A smaller than normal group convened for ruminations on a Man Called Ove last Wednesday and thanks for the submissions in advance of the meeting.
Ove sparked great discussion both via email and also in person so in that was certainly a good choice for provocation. As the final votes will show it cast a divided appreciation. I think Joe’s remarks occupied that middle group of enjoyed but not moved and set a marker of 5/5.5 for such a performance.
On one extreme Jim was drawn to cease reading after becoming disgusted by the author’s humour that appeared to rest on cheap jibes at the expense of the mentally, physically or temporally challenged. While Mike (although enjoying the book) challenged the trigger that lead to the transformation in Ove and struggled to find a real explanation in the narrative. As a result he was left questioning whether the author went far enough to really justify such a marked change in behaviour. Multiple hands indicated that it came across as formulaic and too reliant on a predictable but possibly not well developed cast of characters – where others possibly had some pictures in mind of these and superimposed them on what they were reading. Declan, your reference to Gran Torino was brilliant and now my retrospective placement of Clint Eastwood as Ove is bang on ;-)
Also identified were flaws in construction that Mike felt might have benefited from better editing of a debut novel but that Jim felt really broke it for him. Ove’s inability to successfully commit suicide because he couldn’t get the hook in the right place yet could calculate the load bearing capacity of a beam at the drop of hat…hmmm.
Nonetheless, it was evocative for some – myself included – and effectively caught the anger of an ageing man increasingly unable to control his life circumstances in a world that he had either been able to in the past or had developed a mindset to slough off.
I admit that I read it a second time for the club following seeing the movie (which I will continue to recommend) and enjoyed it even more. I felt that the twist in his behaviour was very carefully orchestrated in the gradual reveal of how he came to be where he was an the creation of an environment though a very special character (Parvaneh) who in conjunction with the existing assortment lead to a rediscovery and ultimately the family that Ove felt he had been denied. Nonetheless, it was clearly a work that operated on a very personal level and resulted in a vastly divergent opinions…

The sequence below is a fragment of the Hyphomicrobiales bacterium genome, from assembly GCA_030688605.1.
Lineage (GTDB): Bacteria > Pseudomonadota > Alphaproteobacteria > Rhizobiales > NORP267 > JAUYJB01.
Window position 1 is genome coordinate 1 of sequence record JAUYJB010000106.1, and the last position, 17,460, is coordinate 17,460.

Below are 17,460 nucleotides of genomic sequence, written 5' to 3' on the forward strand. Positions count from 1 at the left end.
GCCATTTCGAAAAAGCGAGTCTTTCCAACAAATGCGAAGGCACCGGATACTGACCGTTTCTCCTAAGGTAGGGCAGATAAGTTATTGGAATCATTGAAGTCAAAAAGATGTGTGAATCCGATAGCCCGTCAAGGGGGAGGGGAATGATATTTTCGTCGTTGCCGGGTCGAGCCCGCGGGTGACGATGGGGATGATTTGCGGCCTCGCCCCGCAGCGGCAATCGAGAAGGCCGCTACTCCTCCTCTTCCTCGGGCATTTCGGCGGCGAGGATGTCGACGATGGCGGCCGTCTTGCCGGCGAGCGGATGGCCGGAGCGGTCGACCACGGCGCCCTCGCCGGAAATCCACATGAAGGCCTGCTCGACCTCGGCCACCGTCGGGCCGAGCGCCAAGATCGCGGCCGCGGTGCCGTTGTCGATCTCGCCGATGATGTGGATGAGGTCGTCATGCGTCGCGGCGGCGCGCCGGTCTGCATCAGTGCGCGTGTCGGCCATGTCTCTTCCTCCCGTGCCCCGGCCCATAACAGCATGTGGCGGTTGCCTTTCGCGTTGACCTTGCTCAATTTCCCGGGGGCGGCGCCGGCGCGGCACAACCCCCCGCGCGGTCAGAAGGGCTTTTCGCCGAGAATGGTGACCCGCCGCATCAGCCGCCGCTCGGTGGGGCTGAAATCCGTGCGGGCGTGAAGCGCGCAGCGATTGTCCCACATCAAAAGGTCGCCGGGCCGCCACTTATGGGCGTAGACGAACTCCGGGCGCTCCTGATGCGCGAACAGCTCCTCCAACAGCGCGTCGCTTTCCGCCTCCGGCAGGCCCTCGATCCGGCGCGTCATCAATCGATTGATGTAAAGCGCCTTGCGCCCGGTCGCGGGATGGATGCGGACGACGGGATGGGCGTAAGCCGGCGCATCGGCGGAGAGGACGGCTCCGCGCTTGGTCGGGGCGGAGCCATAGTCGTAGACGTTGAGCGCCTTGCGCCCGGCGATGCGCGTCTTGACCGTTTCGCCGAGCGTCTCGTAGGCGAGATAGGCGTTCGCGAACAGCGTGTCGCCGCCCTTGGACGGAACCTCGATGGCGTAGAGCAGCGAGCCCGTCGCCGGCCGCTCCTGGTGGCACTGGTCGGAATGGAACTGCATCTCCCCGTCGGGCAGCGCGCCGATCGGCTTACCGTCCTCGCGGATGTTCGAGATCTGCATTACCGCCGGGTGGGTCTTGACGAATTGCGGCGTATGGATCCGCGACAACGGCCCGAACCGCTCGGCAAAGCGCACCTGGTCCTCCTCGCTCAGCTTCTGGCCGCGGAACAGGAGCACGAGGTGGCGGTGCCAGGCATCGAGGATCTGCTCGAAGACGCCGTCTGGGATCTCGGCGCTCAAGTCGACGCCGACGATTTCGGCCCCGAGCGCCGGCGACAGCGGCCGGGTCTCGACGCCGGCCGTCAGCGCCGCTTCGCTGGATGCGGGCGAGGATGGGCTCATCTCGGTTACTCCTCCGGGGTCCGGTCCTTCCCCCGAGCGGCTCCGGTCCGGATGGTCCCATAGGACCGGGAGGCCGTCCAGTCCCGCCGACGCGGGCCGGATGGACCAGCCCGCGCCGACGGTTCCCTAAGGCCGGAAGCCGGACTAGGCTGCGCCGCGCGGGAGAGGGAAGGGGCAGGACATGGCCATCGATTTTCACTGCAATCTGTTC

So to the voting:
Previously submitted votes were received from:
Brian M: 6
and Declan: 7.0
Present and voting were:
Brian C: 8
Jim: declined after finishing at 40%
The computed average giving it 6.5 for respectable but probably catching Joe’s Meh.
There was a very brief discussion surrounding our second fiction read for August – Solar Bones – and it was decided that as there had been little progress (amongst those present or online) towards completion that it would be carried over for further discussion in September.
Nominated for September Non-Fiction read are (and as always give me great suggestions for additional reads ;-):
Declan: Pale Rider by Laura Spinney
Joe: Flaws in the Ice: In Search of Douglas Mawson by David Day
Jim: The Descent of Man by Greyson Perry
Brian C: Dark Money by Jane Mayer
Mike: Just My Type by Simon Garfield
The book selected after extensive deliberation, discussion and impeccable polling is:
The Descent of Man by Greyson Perry